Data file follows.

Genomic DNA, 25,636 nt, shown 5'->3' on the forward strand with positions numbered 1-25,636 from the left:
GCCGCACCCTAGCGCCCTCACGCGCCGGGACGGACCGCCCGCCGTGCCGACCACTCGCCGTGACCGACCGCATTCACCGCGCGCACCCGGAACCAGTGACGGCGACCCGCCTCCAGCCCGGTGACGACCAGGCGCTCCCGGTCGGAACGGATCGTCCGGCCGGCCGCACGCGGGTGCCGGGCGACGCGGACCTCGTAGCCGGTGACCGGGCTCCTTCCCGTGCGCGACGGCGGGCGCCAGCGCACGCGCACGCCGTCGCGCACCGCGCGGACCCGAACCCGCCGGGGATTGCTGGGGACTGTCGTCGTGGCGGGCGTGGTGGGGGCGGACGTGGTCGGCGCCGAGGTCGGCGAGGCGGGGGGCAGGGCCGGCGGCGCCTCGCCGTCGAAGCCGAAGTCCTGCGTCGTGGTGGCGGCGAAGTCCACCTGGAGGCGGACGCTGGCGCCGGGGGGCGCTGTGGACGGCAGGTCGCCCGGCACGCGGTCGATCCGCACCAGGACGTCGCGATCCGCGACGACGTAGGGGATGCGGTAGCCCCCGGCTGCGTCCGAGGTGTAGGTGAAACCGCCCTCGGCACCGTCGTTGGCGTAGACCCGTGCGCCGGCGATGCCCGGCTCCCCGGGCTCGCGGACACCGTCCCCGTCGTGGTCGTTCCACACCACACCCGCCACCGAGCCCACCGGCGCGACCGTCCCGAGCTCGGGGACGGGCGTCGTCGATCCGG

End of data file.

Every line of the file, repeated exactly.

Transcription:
Genomic DNA, 25,636 nt, shown 5'->3' on the forward strand with positions numbered 1-25,636 from the left:
GCCGCACCCTAGCGCCCTCACGCGCCGGGACGGACCGCCCGCCGTGCCGACCACTCGCCGTGACCGACCGCATTCACCGCGCGCACCCGGAACCAGTGACGGCGACCCGCCTCCAGCCCGGTGACGACCAGGCGCTCCCGGTCGGAACGGATCGTCCGGCCGGCCGCACGCGGGTGCCGGGCGACGCGGACCTCGTAGCCGGTGACCGGGCTCCTTCCCGTGCGCGACGGCGGGCGCCAGCGCACGCGCACGCCGTCGCGCACCGCGCGGACCCGAACCCGCCGGGGATTGCTGGGGACTGTCGTCGTGGCGGGCGTGGTGGGGGCGGACGTGGTCGGCGCCGAGGTCGGCGAGGCGGGGGGCAGGGCCGGCGGCGCCTCGCCGTCGAAGCCGAAGTCCTGCGTCGTGGTGGCGGCGAAGTCCACCTGGAGGCGGACGCTGGCGCCGGGGGGCGCTGTGGACGGCAGGTCGCCCGGCACGCGGTCGATCCGCACCAGGACGTCGCGATCCGCGACGACGTAGGGGATGCGGTAGCCCCCGGCTGCGTCCGAGGTGTAGGTGAAACCGCCCTCGGCACCGTCGTTGGCGTAGACCCGTGCGCCGGCGATGCCCGGCTCCCCGGGCTCGCGGACACCGTCCCCGTCGTGGTCGTTCCACACCACACCCGCCACCGAGCCCACCGGCGCGACCGTCCCGAGCTCGGGGACGGGCGTCGTCGATCCGG